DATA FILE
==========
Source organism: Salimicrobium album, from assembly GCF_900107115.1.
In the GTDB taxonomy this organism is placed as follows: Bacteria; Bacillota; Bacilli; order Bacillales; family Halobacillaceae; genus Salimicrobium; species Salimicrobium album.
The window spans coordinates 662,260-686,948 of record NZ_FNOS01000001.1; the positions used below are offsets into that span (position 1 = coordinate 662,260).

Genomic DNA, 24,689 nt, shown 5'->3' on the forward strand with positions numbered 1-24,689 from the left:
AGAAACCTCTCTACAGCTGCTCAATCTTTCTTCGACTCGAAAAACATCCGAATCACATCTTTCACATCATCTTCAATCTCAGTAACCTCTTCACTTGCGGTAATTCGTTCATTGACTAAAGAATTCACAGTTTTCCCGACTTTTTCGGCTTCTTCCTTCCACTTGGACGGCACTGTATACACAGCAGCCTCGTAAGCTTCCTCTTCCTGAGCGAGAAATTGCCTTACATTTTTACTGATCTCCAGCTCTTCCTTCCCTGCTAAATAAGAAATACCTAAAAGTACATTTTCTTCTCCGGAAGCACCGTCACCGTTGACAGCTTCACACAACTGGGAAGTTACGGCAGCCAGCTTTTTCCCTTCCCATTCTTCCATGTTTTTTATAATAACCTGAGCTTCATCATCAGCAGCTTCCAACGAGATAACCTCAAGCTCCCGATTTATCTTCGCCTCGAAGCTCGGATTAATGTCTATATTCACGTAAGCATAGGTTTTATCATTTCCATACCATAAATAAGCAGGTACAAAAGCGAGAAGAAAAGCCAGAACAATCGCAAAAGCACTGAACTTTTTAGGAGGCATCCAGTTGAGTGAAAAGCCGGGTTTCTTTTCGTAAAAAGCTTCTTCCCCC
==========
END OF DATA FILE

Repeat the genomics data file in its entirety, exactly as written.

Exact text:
Source organism: Salimicrobium album, from assembly GCF_900107115.1.
In the GTDB taxonomy this organism is placed as follows: Bacteria; Bacillota; Bacilli; order Bacillales; family Halobacillaceae; genus Salimicrobium; species Salimicrobium album.
The window spans coordinates 662,260-686,948 of record NZ_FNOS01000001.1; the positions used below are offsets into that span (position 1 = coordinate 662,260).

Genomic DNA, 24,689 nt, shown 5'->3' on the forward strand with positions numbered 1-24,689 from the left:
AGAAACCTCTCTACAGCTGCTCAATCTTTCTTCGACTCGAAAAACATCCGAATCACATCTTTCACATCATCTTCAATCTCAGTAACCTCTTCACTTGCGGTAATTCGTTCATTGACTAAAGAATTCACAGTTTTCCCGACTTTTTCGGCTTCTTCCTTCCACTTGGACGGCACTGTATACACAGCAGCCTCGTAAGCTTCCTCTTCCTGAGCGAGAAATTGCCTTACATTTTTACTGATCTCCAGCTCTTCCTTCCCTGCTAAATAAGAAATACCTAAAAGTACATTTTCTTCTCCGGAAGCACCGTCACCGTTGACAGCTTCACACAACTGGGAAGTTACGGCAGCCAGCTTTTTCCCTTCCCATTCTTCCATGTTTTTTATAATAACCTGAGCTTCATCATCAGCAGCTTCCAACGAGATAACCTCAAGCTCCCGATTTATCTTCGCCTCGAAGCTCGGATTAATGTCTATATTCACGTAAGCATAGGTTTTATCATTTCCATACCATAAATAAGCAGGTACAAAAGCGAGAAGAAAAGCCAGAACAATCGCAAAAGCACTGAACTTTTTAGGAGGCATCCAGTTGAGTGAAAAGCCGGGTTTCTTTTCGTAAAAAGCTTCTTCCCCC